SOAR recipient Max Kollar presented his research work on Creating a Bacterial Mercury Sensor using Synthetic Biology as a guest of the Valley City Rotary club, meeting today near the VCSU campus at the VFW in Valley City, ND.
In a 20 minute presentation, Max provided an overview of two projects, the one SOAR funded, the other a continuation of that research, and was open about the work’s challenges, then suggesting these as key to his ability to learn and hone advanced problem solving skills. Max also attributed his interest to pursuing graduate school and professional work in the area of microbiology to his longstanding mentorship with Dr. Hilde van Gjissel, who joined alongside at the Rotary meeting.
“Dr. Hilde” glowed about Max’s work who emphasized the unique opportunity that undergraduate research provides for her science majors who gain a leg-up on post baccalaureate learning and careers, and that while not unique, programs like SOAR@VCSU rival any college’s undergraduate-focused research programs and set VCSU apart because of its faculty’s intrinsic nature to work directly with undergraduates. Implicit to Max’s and Hilde’s work are water quality sensory and monitoring techniques, an area that Rotary International continues to support, even evolve.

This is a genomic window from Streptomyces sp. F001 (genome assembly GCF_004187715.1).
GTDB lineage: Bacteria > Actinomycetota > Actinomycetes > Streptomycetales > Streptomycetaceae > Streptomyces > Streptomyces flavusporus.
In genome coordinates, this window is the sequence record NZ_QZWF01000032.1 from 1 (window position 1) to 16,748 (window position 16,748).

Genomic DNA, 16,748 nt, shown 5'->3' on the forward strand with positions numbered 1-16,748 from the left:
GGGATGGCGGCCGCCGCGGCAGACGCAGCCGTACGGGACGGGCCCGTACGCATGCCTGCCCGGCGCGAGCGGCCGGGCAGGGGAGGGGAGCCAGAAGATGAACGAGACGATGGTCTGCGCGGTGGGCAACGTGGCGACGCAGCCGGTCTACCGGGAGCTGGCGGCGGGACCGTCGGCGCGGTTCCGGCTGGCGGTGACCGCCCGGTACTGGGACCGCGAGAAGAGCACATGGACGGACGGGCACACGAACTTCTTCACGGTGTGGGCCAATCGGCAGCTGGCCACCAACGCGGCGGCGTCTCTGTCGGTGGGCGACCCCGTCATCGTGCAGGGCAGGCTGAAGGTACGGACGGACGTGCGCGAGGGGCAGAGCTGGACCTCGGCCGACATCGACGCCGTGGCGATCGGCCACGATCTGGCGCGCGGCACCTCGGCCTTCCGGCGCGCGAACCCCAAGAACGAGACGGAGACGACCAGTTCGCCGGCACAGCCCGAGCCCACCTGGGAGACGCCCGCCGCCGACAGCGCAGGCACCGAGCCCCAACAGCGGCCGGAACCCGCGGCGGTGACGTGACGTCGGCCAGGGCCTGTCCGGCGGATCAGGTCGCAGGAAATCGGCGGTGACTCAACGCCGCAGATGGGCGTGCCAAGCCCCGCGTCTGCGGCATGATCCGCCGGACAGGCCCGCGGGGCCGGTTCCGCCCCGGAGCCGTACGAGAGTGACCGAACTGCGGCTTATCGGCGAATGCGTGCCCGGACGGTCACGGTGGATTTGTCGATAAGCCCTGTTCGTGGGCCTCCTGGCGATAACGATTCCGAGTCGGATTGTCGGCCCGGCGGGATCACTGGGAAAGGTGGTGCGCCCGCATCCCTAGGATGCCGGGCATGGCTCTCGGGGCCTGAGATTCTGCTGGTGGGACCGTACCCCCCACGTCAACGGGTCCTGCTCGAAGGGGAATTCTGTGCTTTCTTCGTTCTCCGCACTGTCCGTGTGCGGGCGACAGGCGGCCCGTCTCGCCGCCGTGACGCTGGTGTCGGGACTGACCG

Max is a Junior with one year remaining, and indicated that his dream job was work at the Centers for Disease Control in Atlanta, GA, something Rotary members smiled upon while noting the SOAR program and it’s broad discipline focus as effective for recruiting new students, and therefore great for the community of Valley City.
Max and Hilde were guests of Rotary member Dr. Gregory Carlson, who also serves on the SOAR Advisory Council. In the photo above, Max, Hilde, and Rotary president-elect Dayne Zachrison are featured afterwards.